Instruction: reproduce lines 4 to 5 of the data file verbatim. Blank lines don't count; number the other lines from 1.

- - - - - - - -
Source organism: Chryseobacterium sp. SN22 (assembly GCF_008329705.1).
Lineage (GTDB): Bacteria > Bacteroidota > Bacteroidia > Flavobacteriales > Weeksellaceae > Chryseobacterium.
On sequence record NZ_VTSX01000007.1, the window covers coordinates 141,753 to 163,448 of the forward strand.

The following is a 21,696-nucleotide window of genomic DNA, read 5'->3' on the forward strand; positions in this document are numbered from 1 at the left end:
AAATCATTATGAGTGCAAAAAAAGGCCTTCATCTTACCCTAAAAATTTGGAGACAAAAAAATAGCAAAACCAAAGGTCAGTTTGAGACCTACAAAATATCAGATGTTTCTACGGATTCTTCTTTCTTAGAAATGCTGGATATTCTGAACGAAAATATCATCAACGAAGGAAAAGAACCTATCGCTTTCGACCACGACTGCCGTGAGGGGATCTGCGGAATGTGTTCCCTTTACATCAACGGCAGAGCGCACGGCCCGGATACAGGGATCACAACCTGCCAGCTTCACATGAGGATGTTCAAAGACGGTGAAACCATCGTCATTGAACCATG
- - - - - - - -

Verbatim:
The following is a 21,696-nucleotide window of genomic DNA, read 5'->3' on the forward strand; positions in this document are numbered from 1 at the left end:
AAATCATTATGAGTGCAAAAAAAGGCCTTCATCTTACCCTAAAAATTTGGAGACAAAAAAATAGCAAAACCAAAGGTCAGTTTGAGACCTACAAAATATCAGATGTTTCTACGGATTCTTCTTTCTTAGAAATGCTGGATATTCTGAACGAAAATATCATCAACGAAGGAAAAGAACCTATCGCTTTCGACCACGACTGCCGTGAGGGGATCTGCGGAATGTGTTCCCTTTACATCAACGGCAGAGCGCACGGCCCGGATACAGGGATCACAACCTGCCAGCTTCACATGAGGATGTTCAAAGACGGTGAAACCATCGTCATTGAACCATG